Courting and Courtesy
The rich maroon and gold of this substantial leather-bound tome lend elegance and authority to the 1882 edition of Gaskell's Compendium of Forms, Social, Educational, Legal & Commercial. Dedicated to "the young men and young women of the United States, who wish to master at their own homes the most necessary forms and laws of business and society," Gaskell's Compendium is utterly comprehensive in scope. According to the front matter, the book provides guidance on everything from penmanship, book-keeping, and composition to parliamentary practice, social etiquette, business law, and agriculture.
"Yes or no?" The young woman pictured in this excerpt of pages 248-253 of Gaskell's Compendium of Forms, Social, Educational, Legal & Commercial (1882) might have been Lizzie Johnson herself, as she received a number of marriage proposals in her youth. The templates provided here for "Letters of Love and Courtship" provide sample language for a number of possible contingencies faced by young people in the tumult of new love. Some templates of note include "A Lover's Complaint," "From a Gentleman to a Lady, Making a Declaration," "Unfavorable Reply, on the Ground of Poverty," and "To a Lady, Complaining of Coldness."
This letter to Johnson from a Civil War soldier uses some of the rhetorical constructions found in "Letters of Love and Courtship" in Gaskell's Compendium of Forms. Gently rebuking Johnson for failing to respond to his recent letter, S.M. Bunnum (?) echoes the language of the letter template "To a Lady, Complaining of Coldness." He writes, "my letter which I wrote you from York Town about the 1st of May is yet unanswered but in consideration of our being good friends... I waive all conventional form that you may know that amid the privation and hardships of the Camp and the fierce conflicts of the Field, that you are not forgotten by one Soldier... at least you will do me the honor to answer this at the earliest opportunity."
In his letter to Lizzie Johnson, J.F. Powers earnestly declares his love, in the same manner suggested by the template "From a Gentleman to a Lady, Making a Declaration" from Gaskell's Compendium of Forms. He writes:"I presume you must have long been aware though I have never before dared to put the thought into words, that I love you. I have sometimes ventured to hope that your own heart has... a kindred feeling." By speaking of the "mingled hope and fear" he holds in sending this message to Ms. Johnson, Powers displays the appropriate overtures of affection, tempered by humility, that social convention demanded of him.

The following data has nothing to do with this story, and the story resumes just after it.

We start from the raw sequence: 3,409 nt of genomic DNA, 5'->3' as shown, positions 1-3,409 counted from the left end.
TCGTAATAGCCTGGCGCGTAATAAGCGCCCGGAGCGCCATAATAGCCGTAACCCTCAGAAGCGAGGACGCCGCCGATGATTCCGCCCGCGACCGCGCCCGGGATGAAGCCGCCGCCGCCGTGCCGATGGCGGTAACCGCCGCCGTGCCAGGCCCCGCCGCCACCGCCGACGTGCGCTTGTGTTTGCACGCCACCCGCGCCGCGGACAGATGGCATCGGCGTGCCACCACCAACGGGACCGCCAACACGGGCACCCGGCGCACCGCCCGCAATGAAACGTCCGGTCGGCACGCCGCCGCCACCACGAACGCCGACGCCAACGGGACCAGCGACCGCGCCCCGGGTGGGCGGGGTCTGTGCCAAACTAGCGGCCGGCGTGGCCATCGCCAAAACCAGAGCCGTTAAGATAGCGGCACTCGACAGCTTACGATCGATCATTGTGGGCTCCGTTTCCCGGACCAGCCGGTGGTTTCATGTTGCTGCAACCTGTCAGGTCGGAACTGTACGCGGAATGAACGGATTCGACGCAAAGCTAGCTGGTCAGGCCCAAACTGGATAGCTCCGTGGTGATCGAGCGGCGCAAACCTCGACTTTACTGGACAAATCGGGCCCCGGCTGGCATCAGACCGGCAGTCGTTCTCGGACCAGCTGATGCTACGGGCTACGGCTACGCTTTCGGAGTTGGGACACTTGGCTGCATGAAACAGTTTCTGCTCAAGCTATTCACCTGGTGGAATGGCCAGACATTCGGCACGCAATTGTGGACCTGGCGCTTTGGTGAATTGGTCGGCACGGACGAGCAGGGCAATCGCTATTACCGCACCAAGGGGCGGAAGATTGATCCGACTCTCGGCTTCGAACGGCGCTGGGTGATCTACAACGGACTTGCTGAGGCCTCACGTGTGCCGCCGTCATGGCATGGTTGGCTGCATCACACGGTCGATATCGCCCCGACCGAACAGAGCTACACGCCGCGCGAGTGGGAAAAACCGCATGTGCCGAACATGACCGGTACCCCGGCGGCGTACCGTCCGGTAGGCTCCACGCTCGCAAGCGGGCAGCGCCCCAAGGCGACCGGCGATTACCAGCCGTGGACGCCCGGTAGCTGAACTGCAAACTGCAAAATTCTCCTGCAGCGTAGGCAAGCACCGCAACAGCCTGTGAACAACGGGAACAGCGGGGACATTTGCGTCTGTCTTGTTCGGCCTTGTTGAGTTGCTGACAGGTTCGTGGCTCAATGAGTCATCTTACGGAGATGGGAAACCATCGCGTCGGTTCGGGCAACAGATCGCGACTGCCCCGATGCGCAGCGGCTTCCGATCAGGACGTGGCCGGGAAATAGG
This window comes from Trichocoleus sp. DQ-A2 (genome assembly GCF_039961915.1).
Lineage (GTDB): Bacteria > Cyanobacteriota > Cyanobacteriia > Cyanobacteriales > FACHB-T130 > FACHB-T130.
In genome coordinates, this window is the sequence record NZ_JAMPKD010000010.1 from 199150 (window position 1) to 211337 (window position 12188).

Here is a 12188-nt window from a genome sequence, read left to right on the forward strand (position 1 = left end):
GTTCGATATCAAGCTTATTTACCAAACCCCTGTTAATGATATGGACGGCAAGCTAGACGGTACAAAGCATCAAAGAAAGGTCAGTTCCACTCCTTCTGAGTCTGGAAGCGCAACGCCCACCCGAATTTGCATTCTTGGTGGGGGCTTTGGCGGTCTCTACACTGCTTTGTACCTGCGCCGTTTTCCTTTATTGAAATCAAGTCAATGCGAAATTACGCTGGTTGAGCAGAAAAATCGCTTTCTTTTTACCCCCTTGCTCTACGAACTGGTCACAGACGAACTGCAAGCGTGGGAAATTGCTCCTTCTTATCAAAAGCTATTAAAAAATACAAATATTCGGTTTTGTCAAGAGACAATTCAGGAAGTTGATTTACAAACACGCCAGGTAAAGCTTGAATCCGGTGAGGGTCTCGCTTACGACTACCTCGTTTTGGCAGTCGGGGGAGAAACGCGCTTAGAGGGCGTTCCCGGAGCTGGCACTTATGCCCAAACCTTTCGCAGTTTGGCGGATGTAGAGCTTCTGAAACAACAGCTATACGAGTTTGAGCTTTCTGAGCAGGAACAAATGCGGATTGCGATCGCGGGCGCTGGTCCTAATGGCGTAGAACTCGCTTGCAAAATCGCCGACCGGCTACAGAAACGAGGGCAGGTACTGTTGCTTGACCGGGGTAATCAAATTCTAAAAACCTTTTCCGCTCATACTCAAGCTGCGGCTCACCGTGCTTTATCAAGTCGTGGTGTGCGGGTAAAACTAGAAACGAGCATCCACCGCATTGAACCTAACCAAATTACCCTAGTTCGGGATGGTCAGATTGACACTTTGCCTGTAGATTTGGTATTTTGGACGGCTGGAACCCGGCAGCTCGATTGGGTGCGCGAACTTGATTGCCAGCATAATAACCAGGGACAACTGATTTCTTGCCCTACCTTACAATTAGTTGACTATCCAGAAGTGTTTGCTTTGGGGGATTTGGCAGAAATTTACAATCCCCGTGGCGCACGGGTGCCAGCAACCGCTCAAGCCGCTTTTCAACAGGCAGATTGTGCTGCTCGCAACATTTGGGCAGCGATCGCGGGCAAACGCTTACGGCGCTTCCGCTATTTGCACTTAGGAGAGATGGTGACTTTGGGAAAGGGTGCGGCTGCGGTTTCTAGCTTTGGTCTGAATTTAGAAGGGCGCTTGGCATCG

This unique letter is a proposal of marriage from an unknown suitor to Lizzie Johnson. The note reads, "Accept my hand And we will make a [match]," and features a heart drawn around the word "my," a drawing of a hand, and an actual match. This proposal disregards the letter templates for "Love and Courtship" from Gaskell's Compendium of Forms, being devoid of any lengthy text; but its humor and creativity ensures that it is "free from all constraint and stiffness," which Gaskell's stresses as crucial to a love-letter.
In this excerpt of letter templates from The Ladies' Letter Writer, a variety of model replies to marriage proposals are provided. It includes both acceptance and rejection models, as well as ways to announce engagements and to deal with other wedding-related business. The language and conventions of these letter templates are the same as that which is found in Gaskell's Compendium of Forms. Matters of marriage were dealt with the expectation that love, which Gaskell's describes as "the most sacred of all feelings," must be expressed in a polite and dignified manner. The tone of the courtship letters sent to Lizzie Johnson indicate the utmost importance of propriety to romantic correspondence, and by extension, to the relationships themselves.